Nevada City, Grass Valley look to consolidate fire department administration
On Tuesday and Wednesday, respectively, the city councils of Grass Valley and Nevada City are expected to discuss a one-year pilot project that would consolidate fire department administration under a shared services model.
The two cities already have a history of inter-agency cooperation that includes partnering — along with Nevada County Consolidated Fire District — in a Joint Operational Area first established in 2003. That agreement helped all three agencies leverage their resources to provide the most efficient fire, EMS and rescue services.
Nevada City and Grass Valley also have a shared-service agreement within their police departments, sharing the use of a detective and patrol officers during certain hours. Also this week, Nevada City and Grass Valley are expected to execute a trade that will bring K-9 Rudiger and a K-9 vehicle from Nevada City to Grass Valley, in return for a similar patrol vehicle.
The Joint Operational Area agencies tried to streamline administrative services and have only one fire chief before, in 2014, but the concept did not pan out, noted Grass Valley Fire Chief Mark Buttron.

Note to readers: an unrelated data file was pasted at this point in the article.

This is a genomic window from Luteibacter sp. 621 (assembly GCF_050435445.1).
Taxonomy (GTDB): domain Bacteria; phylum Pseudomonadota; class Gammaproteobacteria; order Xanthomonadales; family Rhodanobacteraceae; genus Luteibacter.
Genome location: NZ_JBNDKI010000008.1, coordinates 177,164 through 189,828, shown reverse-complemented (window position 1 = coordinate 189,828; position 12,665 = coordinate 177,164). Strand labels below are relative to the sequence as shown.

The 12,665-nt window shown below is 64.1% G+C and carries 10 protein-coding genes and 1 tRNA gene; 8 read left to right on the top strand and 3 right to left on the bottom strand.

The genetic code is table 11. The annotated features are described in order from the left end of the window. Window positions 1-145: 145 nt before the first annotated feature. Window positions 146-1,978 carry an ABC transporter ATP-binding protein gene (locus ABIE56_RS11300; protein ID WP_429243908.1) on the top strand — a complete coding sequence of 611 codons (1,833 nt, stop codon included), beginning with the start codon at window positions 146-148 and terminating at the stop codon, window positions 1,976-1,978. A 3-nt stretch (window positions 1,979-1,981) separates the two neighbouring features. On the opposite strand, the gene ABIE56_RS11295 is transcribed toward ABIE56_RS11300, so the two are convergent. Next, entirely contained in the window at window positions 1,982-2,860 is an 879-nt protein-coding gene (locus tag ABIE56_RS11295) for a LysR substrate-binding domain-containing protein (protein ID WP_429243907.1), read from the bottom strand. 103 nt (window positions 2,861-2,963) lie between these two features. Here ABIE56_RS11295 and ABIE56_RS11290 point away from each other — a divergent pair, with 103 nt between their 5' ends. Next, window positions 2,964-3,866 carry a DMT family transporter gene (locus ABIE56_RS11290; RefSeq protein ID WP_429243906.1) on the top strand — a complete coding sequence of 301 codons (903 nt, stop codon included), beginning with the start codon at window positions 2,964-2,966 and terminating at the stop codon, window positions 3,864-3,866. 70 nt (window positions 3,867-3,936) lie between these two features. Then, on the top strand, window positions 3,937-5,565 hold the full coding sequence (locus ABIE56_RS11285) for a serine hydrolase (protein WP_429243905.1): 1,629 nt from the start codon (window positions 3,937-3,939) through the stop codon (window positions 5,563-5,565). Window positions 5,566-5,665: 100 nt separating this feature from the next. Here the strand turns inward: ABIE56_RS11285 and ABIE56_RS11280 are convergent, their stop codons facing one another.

This new proposal will serve as a one-year test of the model, Buttron said. If it doesn’t work, the cities can suspend the program.
“We have every faith it is going to work,” he added.
Currently, Nevada City has three captains and three firefighters. Its chief, Sam Goodspeed, serves part time as chief and also is a captain. In 2017, Nevada City responded to 617 incidents.
Grass valley has a staff of five captain, three engineers, five firefighters, on battalion chief, one fire marshal and a fire chief. Its fire department responded to 3,521 incidents last year.
Under the new proposal, Buttron will serve as the fire chief for both cities while Goodspeed becomes division chief and comes off captain duty on an engine. To replace him, Grass Valley will put one officer in his spot, a battalion chief.
“This is a long-term cost containment solution,” Buttron said. “This will breed efficiencies within the systems for each city and provide a better level of service on the administrative side.”
The two cities are proposing an Aug. 1 start date for the proposal.
It was an easy fit,” Buttron said, noting the two cities have similar challenges that include historic “old town” areas with turn-of-the-century construction and Wildland Urban Interface areas on the perimeters.
“We’re pretty excited to have this opportunity,” he said.
Contact reporter Liz Kellar at 530-477-4236 or by email at firstname.lastname@example.org.
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